U.S. Rep. David Rouzer -(NC-7), U.S. Rep. Bill Shuster, N.C. Secretary of Transportation Tony Tata and North Carolina State Port Authority CEO Paul Cozza addressed future improvements to the Port of Wilmington during a June 19 press conference.
Shuster described Port of Wilmington as “important to the United States of America.” Shuster, chairman of the congressional Transportation and Infrastructure Committee, said the port would need to grow to handle more imports and exports.
NCSPA Communications Manager Cliff Pyron said demand for ports along the eastern United States will increase when updates to the Panama Canal are finished in 2016. The Port of Wilmington will have to deepen its harbor to compete with other ports already accommodating bigger ships, such as Charleston and Savannah, he said.
Rouzer said legislators and developers would first execute an environmental impact study to determine environmental consequences of port improvements.
“There are plenty of rules and regulations to make sure the environment is not harmed in any way,” Rouzer said.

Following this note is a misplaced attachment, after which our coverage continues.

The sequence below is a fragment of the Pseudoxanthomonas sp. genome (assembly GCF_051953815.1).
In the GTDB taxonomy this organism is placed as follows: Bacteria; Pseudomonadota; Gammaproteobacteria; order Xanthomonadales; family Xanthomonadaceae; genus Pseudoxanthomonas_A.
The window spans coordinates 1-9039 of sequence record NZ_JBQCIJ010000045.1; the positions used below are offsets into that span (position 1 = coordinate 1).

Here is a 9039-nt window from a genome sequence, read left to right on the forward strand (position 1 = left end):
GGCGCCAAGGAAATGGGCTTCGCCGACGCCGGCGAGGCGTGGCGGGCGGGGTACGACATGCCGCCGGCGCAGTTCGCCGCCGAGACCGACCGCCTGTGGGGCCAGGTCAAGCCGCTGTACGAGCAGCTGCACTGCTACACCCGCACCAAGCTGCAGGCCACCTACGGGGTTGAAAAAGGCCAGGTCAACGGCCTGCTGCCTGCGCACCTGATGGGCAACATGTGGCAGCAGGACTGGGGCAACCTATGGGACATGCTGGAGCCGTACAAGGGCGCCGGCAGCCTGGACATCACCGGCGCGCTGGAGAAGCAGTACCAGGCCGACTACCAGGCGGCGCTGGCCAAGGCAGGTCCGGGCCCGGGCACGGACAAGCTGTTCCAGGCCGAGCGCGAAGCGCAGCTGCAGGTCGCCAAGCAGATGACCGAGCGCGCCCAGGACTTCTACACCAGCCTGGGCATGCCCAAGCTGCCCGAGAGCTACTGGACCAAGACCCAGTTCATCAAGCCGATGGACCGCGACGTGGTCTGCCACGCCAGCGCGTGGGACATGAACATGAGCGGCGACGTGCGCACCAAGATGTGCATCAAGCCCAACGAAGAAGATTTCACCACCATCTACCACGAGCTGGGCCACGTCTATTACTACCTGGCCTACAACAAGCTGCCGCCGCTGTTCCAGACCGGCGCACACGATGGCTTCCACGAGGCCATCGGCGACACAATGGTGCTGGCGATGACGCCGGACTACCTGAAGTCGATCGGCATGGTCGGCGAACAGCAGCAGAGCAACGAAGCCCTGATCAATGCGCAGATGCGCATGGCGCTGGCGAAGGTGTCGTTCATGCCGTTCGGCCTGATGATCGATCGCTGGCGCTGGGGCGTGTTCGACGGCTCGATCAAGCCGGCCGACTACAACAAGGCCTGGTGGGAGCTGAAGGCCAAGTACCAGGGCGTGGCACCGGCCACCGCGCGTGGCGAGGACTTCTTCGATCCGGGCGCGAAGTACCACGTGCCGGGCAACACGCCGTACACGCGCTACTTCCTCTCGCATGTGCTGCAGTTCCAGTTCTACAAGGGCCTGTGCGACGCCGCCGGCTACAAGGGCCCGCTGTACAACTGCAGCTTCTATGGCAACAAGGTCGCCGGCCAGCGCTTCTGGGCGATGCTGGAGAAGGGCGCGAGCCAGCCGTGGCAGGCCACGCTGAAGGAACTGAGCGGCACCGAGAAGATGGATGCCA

Both Shuster and Rouzer said financing port improvements would be challenging because of tight budgets.
“Finances in many state capitals are tight,” Shuster said.
One possible avenue to funding is through the federal Water Resources Bill. Shuster said he plans to include Port of Wilmington when Congress renews the bill.
Transportation Sec. Tata was optimistic about the port remaining competitive.
“I think Port of Wilmington is in a great position for the future,” Tata said.
A June 19 press release from the port states the ports authority is currently conducting a feasibility study of the Wilmington Harbor, focusing on upgrades to the Cape Fear River to ensure the river meets current industry demands.
Following the press conference and a tour of the port including a lift into one of the port’s 200-foot-tall container cranes, Reps Rouzer and Shuster boated to and from Southport with the Army Corps of Engineers. In the late afternoon, they stopped into the Lumina News offices and then briefly visited the ICWW beneath the Heide Trask Drawbridge for a photo op.